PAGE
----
Capacity calculation for RSC

This user story concerns Regional Security Coordinators (RSCs). An efficient and safe management of the European electricity system requires coordination at regional level. This is the role of RSCs, whose objectives are the coordinated security of the electricity system, the integration of large-scale renewable energy generation and the development of the European electricity market. They perform five core services for TSOs:

• Coordinated security analysis
• Outage planning coordination
• Coordinated capacity allocation
• Short-term and very short-term adequacy forecast
• Individual and common grid modeling and data set delivery

We are going to explain how to perform a coordinated capacity computation using Powsybl and some specific developments. We want to ensure that flows across borders respect given maximum admissible values, while ensuring electricity security of supply. If some overloads are reported, a remedial actions optimization is called to find the cheapest solution to solve the constraints. Remedial actions can be either changing the tap of a PST (it modifies the impedance of the network and so the load-flows) or doing generator redispatching.

# Workflow

The first input data of this process is the network model, coming from UCTE or CIM-CGMES European exchange formats. We also need an object to define the security domain of the network, built from a CRAC file (Contingency list, Remedial Actions and additional Constraints): it contains a contingencies list, the constraints to monitor and the available remedial actions to get rid of the constraints.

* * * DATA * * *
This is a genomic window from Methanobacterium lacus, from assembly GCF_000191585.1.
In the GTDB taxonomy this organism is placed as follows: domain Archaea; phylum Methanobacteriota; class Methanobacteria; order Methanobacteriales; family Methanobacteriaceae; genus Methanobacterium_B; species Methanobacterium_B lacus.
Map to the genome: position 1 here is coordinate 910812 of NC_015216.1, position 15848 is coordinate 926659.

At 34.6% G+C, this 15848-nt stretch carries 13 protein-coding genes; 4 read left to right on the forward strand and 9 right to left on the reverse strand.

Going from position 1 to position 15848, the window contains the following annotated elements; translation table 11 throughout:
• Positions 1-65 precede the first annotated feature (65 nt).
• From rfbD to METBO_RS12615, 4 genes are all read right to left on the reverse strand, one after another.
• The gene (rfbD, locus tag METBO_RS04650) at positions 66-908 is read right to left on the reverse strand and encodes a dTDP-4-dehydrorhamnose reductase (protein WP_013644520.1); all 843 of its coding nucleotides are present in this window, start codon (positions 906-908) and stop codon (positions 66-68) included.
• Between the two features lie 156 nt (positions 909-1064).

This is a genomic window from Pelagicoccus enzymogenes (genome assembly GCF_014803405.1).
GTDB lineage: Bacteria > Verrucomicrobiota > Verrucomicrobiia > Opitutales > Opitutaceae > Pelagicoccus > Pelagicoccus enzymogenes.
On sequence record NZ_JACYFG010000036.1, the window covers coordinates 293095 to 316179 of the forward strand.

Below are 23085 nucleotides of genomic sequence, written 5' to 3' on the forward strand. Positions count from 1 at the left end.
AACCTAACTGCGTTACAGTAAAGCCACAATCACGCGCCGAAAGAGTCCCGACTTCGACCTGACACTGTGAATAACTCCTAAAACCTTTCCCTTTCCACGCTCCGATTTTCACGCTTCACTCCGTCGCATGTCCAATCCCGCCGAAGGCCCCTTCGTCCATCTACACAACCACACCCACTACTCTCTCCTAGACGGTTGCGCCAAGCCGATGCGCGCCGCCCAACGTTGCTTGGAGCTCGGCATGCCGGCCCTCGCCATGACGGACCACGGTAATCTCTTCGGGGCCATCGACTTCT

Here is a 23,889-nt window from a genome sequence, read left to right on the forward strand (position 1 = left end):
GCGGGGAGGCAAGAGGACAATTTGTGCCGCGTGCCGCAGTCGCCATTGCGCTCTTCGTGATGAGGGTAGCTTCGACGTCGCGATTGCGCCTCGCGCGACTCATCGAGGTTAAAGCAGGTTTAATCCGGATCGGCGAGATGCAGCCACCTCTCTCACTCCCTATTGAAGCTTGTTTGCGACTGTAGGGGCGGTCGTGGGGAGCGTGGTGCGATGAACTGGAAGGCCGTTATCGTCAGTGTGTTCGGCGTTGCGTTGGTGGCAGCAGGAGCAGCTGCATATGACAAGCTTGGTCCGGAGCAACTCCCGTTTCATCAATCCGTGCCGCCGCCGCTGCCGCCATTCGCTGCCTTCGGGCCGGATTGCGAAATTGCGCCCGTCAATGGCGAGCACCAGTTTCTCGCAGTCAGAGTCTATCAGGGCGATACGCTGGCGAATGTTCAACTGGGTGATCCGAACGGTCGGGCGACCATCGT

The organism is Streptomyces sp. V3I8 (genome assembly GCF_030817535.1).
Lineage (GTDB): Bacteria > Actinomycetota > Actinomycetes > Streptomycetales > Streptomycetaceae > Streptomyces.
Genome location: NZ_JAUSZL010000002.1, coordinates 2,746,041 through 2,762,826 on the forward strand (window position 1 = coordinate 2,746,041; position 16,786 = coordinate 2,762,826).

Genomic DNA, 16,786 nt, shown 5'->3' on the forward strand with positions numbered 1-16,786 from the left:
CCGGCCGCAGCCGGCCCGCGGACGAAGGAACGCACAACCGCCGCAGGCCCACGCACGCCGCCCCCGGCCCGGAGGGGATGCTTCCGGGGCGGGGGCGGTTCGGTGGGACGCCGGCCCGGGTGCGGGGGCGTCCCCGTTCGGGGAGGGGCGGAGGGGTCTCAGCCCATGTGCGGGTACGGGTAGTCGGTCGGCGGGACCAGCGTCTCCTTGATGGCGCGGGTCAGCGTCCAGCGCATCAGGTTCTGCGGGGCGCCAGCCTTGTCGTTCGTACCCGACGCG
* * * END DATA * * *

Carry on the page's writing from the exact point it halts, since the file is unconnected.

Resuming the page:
In this process, we also need two computation engines:

• A loadflow computation is launched before and after each contingency to identify overloads.
• A sensitivity computation: for each border, a sensitivity analysis determines the impact on the flow of a small variation of the PST angle, and that for all PSTs, and determines the impact on the flow of a small variation of the generation, and that for all generators.

A cost function is built from the previous results of the sensitivity computation. It is then sent to a solver to find the remedial actions avoiding constraints at a minimal cost.

A security analysis is performed at the end of the process to validate the set of remedial actions found by the optimization.

All Powsybl features used in this workflow are described below with some implementation examples.

# Identification of the power system blocks

This user story involves several features from the Powsybl framework and some other features that are specific:

The studied network comes from a set of TSOs’ networks. The TSOs’ networks can be provided in a common TSO exchange format such as UCTE or CIM-CGMES formats. The following lines of code come format from powsybl-tutorials and illustrate this functionality.

File fileBe = new File("/path/to/file/MicroGridTestConfiguration_T4_BE_BB_Complete_v2.zip");
File fileNl = new File("/path/to/file/MicroGridTestConfiguration_T4_NL_BB_Complete_v2.zip");


Each input file is imported and transformed to an in-memory object representing the network.

Network networkBe = Importers.loadNetwork(fileBe.toString());